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Principle 5: Tapu & Noa

Principle 5: Balance benefits and risks. This principle includes ngā tikanga Tapu (sacred, prohibited, restricted, or to be set apart) and Noa (ordinary, unrestricted, or normality).

Tapu | Sacred, prohibited, restricted, or to be set apart

He whakamārama | Meaning

Kei raro i te mana o ngā atua, o te wāhi ngaro, kei raro rānei i ngā here o te whakapono, e rāhuitia ana, kāore e tika ana kia takahia, kia raweketia. Kei tua atu i te kaha o tētahi, kāore e taea.

E tika ana kia noho (te kōrero) ki waenga i ngā tāngata anake kua whakaritea kia mōhio.

The concept of tapu is an important element in all tikanga, and there are many meanings and conditions associated with tapu such as being sacred, prohibited, restricted, set apart, or forbidden.

Tapu comes from the gods and embraces all the powers and influences associated with them. Everything (including land, oceans, rivers, forests, and people) has inherent tapu and the level of tapu can change depending on the context.

Tapu can even be applied when details are kept private between individuals who should know about such matters.


Sensitivities in the use of data are identified, including privacy issues for whānau and identifiable groups.

Research that examines the current state of people can have an element of sensitivity when integrating social, justice, economic, and health data about them. There is an obligation to keep data safe, protect privacy and confidentiality, and ensure appropriate use.

This tikanga consideration examines how well risks and issues have been identified and whether these have been considered prior to undertaking the research.

Researchers should be able to explain the nature and extent of associated risks (such as integrity of the original source data, risks to the data providers) and potential harms to individuals, collectives, businesses, or organisations, even when they are not easily identifiable.

These risks should be noted early and mitigations implemented if issues arise in later stages of the research.

Things to consider

  • Does the researcher intend to use restricted data, or data of a sensitive nature?
  • The consideration the researcher has given to how the data will be managed.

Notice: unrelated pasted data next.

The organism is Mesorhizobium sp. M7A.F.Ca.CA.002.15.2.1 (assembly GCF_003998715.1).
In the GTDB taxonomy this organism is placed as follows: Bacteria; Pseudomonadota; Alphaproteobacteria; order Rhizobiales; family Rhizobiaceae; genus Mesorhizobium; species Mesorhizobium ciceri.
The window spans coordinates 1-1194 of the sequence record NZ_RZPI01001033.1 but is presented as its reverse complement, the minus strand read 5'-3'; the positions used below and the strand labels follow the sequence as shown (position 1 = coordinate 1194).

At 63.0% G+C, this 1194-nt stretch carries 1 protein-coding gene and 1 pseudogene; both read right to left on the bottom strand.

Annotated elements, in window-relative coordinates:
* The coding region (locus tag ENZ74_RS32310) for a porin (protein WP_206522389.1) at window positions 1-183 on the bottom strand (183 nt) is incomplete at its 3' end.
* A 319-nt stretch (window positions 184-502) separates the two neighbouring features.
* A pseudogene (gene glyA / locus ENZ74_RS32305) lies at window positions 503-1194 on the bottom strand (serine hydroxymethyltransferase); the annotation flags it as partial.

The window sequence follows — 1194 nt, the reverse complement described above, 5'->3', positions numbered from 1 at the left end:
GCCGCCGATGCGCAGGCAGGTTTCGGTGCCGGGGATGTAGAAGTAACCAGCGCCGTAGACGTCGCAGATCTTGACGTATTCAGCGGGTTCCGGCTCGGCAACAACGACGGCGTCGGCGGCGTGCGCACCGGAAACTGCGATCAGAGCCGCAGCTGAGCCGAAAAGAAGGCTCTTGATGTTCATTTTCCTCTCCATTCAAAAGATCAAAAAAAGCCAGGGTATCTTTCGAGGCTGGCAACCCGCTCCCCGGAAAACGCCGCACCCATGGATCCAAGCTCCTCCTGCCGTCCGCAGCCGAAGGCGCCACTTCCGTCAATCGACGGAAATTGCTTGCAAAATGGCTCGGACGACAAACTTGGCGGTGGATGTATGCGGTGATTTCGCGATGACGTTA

• Any privacy concerns for individuals, whānau, and sections of communities.
  • Limitations in the data or in its use, and what could be done to address these.
  • Prior ethics approvals and permission sought for restricted data (for example, DHB data).
  • Risks, issues, and mitigations identified in a data management plan.

Noa | Ordinary, unrestricted, or normality

He whakamārama | Meaning

Ka noho wātea i ngā here o te taha wairua, ka noho tapu kore.

Rere māori, kāore he here o runga, ehara rānei i te mea i āta mahia he mahi kia pērā ai te āhua. Kāore he utu, hei aha te utu.

The standard definition of noa is when something is free from spiritual restrictions and is not sacred.

It can also be described as something that is free-flowing and not restricted in any way nor is it designed to work in such a way. Another explanation for noa is when something is free of charge and comes at no cost.

Noa can also be described as having much to do with normality and with reaching a state whereby a new idea is accepted, incorporated into the thinking of people, and is no longer is a cause for controversy.


Data is readily accessible and there is demonstrated awareness of the impact on communities of interest.

This tikanga consideration examines the potential benefits and opportunities of integrating and sharing data. Once the risks and potential harms have been identified, the benefits to communities of opening and unlocking new streams of information are examined.

These benefits are balanced with the risks and sensitivities that are identified in Mauri and Tapu.

Things to consider

  • Has the researcher demonstrated that potential risks have been balanced with benefits?
  • The value of the new information being revealed.
  • The extent to which the data could be made available to communities of interest.
  • Ways in which research findings may be shared widely by researchers or the organisations they work with, including plans to disseminate results through social media, blogs, vlogs, workshops, or presentations to large audiences.
  • Potential development opportunities with communities in the areas of data literacy, capability, and resource sharing.

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Content last reviewed 23 November 2020.

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